A win for at least one resident — and victim of shady forfeiture practices — has been handed down by Utah’s top court. Kyle Savely had $500,000 taken from him by Utah law enforcement during a traffic stop. No charges were filed and Savely was never arrested, but a dog told the Utah Highway Patrol it could search the vehicle and seize the cash, even though the search failed to produce any drugs. (h/t The Newspaper)
An early forfeiture reform initiative, voted into law by Utah residents in 2000, says the government must return forfeited property if no criminal charges are filed within 75 days. The Utah Highway Patrol apparently had no charges to file, but rather than return the money when Savely requested it back, it chose to hand it over to the DEA via equitable sharing. Equitable sharing with the feds allows state agencies to bypass more restrictive state laws and help themselves to 80% of whatever’s seized.
The DEA pitched in, too, hoping for 20% of the seized cash, further demonstrating the perverse incentives of the federal forfeiture loophole. From the decision [PDF]:
On February 10, 2017, seventy-five days after UHP’s seizure, Mr. Savely filed a petition in state district court seeking the release of his property. In a hearing on February 21, 2017, the state district court ruled in favor of Mr. Savely, concluding that UHP was required by the Act to procure an order from a state district court that authorized UHP to release the seized cash to the DEA and, thus, that UHP had unlawfully transferred the funds. Additionally, the state district court concluded that UHP had failed to take one of the actions required by Utah Code section 24-4-104(1)(a) and therefore ordered UHP to return the funds to Mr. Savely.
UHP immediately stopped payment on the January 24, 2017 check sent to the DEA. In response, the DEA served UHP with a second federal seizure warrant on February 23, 2017, after which UHP requested that the state district court reconsider its initial ruling.
Savely challenged this move, claiming the state had jurisdiction over the seized cash and could not use equitable sharing to route around state law. The court agrees for the most part, but notes the initiative isn’t the “model of clarity” and the government can present plausible arguments for federal jurisdiction over the cash, even with the lack of required charges at state level.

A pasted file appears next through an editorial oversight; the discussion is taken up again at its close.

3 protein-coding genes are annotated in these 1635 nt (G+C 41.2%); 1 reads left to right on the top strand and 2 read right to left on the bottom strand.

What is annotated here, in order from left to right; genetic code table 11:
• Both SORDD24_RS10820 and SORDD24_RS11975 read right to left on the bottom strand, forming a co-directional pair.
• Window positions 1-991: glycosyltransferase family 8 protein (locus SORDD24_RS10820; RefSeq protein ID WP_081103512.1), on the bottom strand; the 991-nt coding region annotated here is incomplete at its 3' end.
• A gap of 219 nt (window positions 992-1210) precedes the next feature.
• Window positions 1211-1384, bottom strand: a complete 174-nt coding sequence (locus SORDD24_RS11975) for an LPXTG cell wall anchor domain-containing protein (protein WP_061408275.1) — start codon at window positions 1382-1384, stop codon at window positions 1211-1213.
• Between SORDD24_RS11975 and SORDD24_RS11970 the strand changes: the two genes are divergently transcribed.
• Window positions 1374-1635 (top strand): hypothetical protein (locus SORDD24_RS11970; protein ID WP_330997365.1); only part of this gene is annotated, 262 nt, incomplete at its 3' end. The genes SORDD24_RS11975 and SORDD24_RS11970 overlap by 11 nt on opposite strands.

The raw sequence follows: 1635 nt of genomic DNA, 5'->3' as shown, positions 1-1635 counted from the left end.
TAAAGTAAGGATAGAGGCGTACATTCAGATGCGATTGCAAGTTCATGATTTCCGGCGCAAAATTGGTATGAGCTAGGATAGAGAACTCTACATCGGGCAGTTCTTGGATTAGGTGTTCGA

That being said, the court sides with Savely. It points to one clause of the law, along with its intent — “to protect property owners” during forfeiture proceedings — as evidence the state government (and its residents) were seeking to close the federal loophole that would have erased the protections it had enacted.
Importantly, the transfer provision expressly prohibits a district court from “authoriz[ing] the transfer of property to the federal government if the transfer would circumvent the protections of the Utah Constitution or of this chapter that would otherwise be available to the property owner.” UTAH CODE § 24-4-114(1)(d). This provision, along with the grant of in rem jurisdiction to the state district court over property held for forfeiture, ensures that the authority to seize and hold property for forfeiture under the Act is limited by the protections provided in the Act. This comports with the legislative intent and purpose of the Act.
The court concludes the state has jurisdiction over the seized cash, despite the DEA’s belated involvement. As such, the cash must be returned to Savely because the state government failed to bring charges in 75 days.
A state district court has in rem jurisdiction over any property held for forfeiture under the Act. And property becomes property held for forfeiture, at the very least, when a seizing agency serves a notice of intent to seek forfeiture under the Act. Because Mr. Savely was provided with a notice of intent to seek forfeiture long before any federal seizure warrant was issued, we conclude that the state district court was the first to properly exercise in rem jurisdiction to the exclusion of any other court. Therefore, we reverse the state district court’s conclusion that it lacked in rem jurisdiction and remand for further proceedings consistent with this opinion.
“Consistent with this opinion” adds up this way: 1 seizure + 0 criminal charges = $500,000 returned to Savely. The intent of the state law is clear: protecting citizens whose property has been seized by the government. If the government can’t find a reason to criminally charge the property’s owner, the property has to be returned. Asking the feds to take over circumvents state protections.
Local law enforcement knows this. The law’s effect was very noticeable. As Radley Balko notes in his post about Utah’s back-and-forth forfeiture reform efforts, the elimination of federal forfeiture adoption hit local agencies right in the pocketbook.
The year before it passed in FY 2000, Utah received $226,524 from the federal Asset Forfeiture Fund (AFF). In FY 2002, that number plunged to $3,357. The very next year, it was $0.
Since then, things have been loosened up a bit by legislators, but the 2000 initiative still prevails 18 years later. Local cops can’t use the federal government to launder forfeitures in exchange for a 20% cut. If the state seizes the property, it still has to bring criminal charges if it hopes to keep it. That’s the way it should be. Fortunately, the unclear law is being interpreted by the state’s highest court as a bulwark against government abuse. Closing the federal loophole and requiring criminal charges fulfills the intent of the law and makes it far less likely forfeiture programs will be abused.